That works for Rep. Michael Burgess, R-Lewisville, who heads the Subcommittee on Commerce, Manufacturing and Trade.
Pallone’s letter, he said, “raised some interesting questions about the way fans engage with the sports they love.”
“But there are a lot of pressing and important issues before the subcommittee and full committee right now, as stressed by Chairman Upton.”
‘Tune in and watch’
Weems said he wouldn’t mind if Congress took action, as long as members make online fantasy sports betting illegal.
Online fantasy sports violates the Interstate Wire Act, he said.
Not only that, he said, but “for Texas residents, there are other violations.”
“When fantasy football was merely ‘friendly gambling,’ it may have been legal,” he said. “But anytime the ‘house’ takes a cut, it becomes a clear violation of the Texas Constitution, in that it falls under none of the exceptions to the constitutional prohibition against gambling.”
57 Percentage of online fantasy sports fans who have a college degree or higher
Foshea, who grew up in Tarrant County and graduated from the University of Texas at Arlington, said he hopes Congress doesn’t do anything keep him from playing fantasy sports online.
He has yet to hit a big jackpot. His single biggest win in years of playing was a $5 bet that yielded $125 in one week.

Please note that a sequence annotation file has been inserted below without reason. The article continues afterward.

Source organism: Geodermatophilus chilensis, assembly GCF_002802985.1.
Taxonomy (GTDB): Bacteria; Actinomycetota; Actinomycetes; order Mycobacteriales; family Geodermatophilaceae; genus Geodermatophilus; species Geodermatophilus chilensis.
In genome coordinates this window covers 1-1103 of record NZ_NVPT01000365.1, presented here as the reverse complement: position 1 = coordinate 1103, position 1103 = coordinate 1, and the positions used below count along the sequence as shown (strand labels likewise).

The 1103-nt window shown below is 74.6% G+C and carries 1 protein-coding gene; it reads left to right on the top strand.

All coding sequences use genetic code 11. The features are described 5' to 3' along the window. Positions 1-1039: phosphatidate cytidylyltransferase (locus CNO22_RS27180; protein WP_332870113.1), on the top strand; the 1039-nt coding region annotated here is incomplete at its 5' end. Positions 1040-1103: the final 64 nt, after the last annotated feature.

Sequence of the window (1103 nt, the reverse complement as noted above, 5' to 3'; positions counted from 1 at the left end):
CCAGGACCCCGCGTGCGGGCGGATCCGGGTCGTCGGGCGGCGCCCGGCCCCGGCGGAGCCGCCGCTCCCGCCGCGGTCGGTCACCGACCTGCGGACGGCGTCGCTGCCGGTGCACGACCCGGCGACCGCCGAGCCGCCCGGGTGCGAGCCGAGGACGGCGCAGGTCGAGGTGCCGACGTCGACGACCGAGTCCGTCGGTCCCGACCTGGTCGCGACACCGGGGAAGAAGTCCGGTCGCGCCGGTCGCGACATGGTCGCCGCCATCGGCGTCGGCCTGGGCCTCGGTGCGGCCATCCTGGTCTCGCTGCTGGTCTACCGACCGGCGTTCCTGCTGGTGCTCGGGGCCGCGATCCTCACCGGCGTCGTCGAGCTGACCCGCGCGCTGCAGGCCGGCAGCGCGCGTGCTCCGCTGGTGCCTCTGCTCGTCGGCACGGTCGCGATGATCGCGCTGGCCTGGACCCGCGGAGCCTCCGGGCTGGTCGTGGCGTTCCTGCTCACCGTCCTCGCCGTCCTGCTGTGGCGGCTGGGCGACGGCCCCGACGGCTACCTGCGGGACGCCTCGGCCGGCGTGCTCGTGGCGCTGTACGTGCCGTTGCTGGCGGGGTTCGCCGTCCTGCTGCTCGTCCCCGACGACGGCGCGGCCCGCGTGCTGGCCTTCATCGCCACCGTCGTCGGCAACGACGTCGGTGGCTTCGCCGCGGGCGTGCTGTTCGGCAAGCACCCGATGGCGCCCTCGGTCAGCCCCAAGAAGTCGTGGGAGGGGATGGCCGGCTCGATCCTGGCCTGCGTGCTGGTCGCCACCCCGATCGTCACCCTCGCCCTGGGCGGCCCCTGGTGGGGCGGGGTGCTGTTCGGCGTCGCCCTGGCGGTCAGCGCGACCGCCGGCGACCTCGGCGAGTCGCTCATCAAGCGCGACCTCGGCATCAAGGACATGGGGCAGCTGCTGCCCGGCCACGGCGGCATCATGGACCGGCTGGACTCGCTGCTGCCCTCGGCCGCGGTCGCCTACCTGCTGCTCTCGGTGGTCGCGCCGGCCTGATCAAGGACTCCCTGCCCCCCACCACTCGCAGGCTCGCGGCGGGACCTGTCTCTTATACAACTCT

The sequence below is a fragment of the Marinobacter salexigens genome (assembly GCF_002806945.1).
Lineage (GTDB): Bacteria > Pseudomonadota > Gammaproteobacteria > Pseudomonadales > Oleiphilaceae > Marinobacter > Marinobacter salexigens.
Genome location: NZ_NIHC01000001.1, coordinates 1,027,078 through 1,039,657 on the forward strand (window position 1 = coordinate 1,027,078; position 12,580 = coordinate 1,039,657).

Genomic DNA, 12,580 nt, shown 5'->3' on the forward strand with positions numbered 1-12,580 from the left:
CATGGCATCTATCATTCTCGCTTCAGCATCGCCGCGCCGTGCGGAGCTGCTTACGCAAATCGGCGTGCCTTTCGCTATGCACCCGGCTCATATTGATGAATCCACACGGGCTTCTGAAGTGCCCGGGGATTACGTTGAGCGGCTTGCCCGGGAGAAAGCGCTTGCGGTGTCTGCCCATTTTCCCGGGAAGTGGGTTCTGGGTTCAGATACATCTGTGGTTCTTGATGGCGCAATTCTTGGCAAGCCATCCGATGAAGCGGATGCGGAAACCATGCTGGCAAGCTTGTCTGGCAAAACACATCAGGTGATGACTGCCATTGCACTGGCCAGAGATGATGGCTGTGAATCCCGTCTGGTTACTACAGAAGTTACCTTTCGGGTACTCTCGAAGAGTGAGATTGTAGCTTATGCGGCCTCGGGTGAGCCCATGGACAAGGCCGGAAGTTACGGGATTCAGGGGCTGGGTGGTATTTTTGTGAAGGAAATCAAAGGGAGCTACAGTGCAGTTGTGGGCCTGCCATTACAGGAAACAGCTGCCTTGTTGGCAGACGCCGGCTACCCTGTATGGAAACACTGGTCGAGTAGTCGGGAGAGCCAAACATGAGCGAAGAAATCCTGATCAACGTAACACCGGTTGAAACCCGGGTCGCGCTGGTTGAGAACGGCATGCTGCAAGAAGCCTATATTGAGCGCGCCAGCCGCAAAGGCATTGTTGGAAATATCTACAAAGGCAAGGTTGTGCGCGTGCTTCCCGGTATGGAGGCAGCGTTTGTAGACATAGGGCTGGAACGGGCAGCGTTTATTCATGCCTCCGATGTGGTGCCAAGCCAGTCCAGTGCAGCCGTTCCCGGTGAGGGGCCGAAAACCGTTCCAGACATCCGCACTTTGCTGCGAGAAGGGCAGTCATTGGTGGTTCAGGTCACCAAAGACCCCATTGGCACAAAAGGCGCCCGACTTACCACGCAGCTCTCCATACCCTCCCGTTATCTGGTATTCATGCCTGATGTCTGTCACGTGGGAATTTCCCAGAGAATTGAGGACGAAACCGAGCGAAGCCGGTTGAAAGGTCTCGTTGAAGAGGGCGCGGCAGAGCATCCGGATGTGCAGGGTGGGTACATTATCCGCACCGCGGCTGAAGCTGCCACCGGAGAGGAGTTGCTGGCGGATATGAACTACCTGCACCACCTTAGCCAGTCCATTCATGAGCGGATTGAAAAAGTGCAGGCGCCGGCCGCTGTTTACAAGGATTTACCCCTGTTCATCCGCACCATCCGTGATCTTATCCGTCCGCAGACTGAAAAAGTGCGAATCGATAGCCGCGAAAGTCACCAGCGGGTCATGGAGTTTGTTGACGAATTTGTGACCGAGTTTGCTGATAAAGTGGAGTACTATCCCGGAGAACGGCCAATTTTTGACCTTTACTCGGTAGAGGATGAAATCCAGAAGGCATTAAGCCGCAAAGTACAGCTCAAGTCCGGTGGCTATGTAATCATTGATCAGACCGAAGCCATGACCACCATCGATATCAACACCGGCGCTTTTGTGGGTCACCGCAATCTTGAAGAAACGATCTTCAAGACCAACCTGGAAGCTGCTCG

“Do I win every week? No,” he said. “So far this season, I’ve won $5 total” when bets, wins and losses are all tallied.
“To me, it’s really for fun.”
He said he understands that some people, just as they might at a casino in Las Vegas, could go overboard, spend thousands of dollars a week on hundreds of entries and get in over their heads.
But for many, moderate online fantasy sports betting has simply made weekends more interesting.
“It has made NFL football more appealing for people to watch,” Foshea said. “It gives people a reason to tune in and watch it a little more.”
Who are the Fantasy Sports Players?
Here’s a look at who is playing online fantasy sports, according to research by the Fantasy Sports Trade Association.
Sex: 66 percent male, 34 percent female
Average age: 37
Education: 57 percent have a college degree or higher
Average household income: 47 percent earn $75,000 or more
Average annual spending per player 18 or older: $465
Favorite fantasy sport: Football, 73 percent
Source: Fantasy Sports Trade Association